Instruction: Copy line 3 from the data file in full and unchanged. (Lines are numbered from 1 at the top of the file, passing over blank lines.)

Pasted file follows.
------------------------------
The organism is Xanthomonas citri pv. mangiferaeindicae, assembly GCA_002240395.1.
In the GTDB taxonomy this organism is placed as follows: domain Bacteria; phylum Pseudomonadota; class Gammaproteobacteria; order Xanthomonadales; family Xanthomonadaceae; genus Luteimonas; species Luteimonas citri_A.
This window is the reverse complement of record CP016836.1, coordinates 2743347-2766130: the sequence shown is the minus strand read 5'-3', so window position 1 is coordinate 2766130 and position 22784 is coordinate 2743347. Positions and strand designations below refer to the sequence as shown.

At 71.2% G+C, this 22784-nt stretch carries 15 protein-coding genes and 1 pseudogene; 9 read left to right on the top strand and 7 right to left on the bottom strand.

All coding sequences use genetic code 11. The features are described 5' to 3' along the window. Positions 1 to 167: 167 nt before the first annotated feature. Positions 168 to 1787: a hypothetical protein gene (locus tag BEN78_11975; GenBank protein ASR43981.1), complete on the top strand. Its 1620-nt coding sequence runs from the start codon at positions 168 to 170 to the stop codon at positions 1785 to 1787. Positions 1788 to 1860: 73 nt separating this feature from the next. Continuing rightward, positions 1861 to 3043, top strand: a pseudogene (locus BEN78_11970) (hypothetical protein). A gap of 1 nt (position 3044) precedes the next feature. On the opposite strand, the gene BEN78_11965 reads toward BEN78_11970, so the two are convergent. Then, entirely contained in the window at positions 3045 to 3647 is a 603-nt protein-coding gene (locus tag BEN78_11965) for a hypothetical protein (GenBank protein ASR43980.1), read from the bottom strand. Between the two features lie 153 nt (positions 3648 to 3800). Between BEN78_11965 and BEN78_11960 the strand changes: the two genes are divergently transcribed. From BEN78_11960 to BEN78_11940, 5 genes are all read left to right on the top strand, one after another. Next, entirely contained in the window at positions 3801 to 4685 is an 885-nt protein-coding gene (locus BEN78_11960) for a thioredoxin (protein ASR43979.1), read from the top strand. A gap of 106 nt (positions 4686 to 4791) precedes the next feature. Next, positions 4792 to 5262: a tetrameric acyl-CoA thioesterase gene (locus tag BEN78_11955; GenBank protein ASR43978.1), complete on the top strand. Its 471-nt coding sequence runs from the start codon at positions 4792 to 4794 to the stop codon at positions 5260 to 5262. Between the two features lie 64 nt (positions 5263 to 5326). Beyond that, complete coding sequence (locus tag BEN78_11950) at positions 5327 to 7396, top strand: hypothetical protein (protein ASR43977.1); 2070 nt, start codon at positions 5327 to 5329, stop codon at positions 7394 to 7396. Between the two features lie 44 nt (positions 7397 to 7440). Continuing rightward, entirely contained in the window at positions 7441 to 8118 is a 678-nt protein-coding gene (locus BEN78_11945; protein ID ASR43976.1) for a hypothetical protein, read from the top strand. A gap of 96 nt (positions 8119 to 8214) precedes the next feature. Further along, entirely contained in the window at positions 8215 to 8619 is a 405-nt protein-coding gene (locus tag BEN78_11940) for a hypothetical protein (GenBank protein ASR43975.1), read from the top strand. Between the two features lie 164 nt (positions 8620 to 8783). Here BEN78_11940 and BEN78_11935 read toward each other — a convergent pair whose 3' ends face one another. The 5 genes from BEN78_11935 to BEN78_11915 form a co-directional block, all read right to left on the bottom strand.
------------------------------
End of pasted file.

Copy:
This window is the reverse complement of record CP016836.1, coordinates 2743347-2766130: the sequence shown is the minus strand read 5'-3', so window position 1 is coordinate 2766130 and position 22784 is coordinate 2743347. Positions and strand designations below refer to the sequence as shown.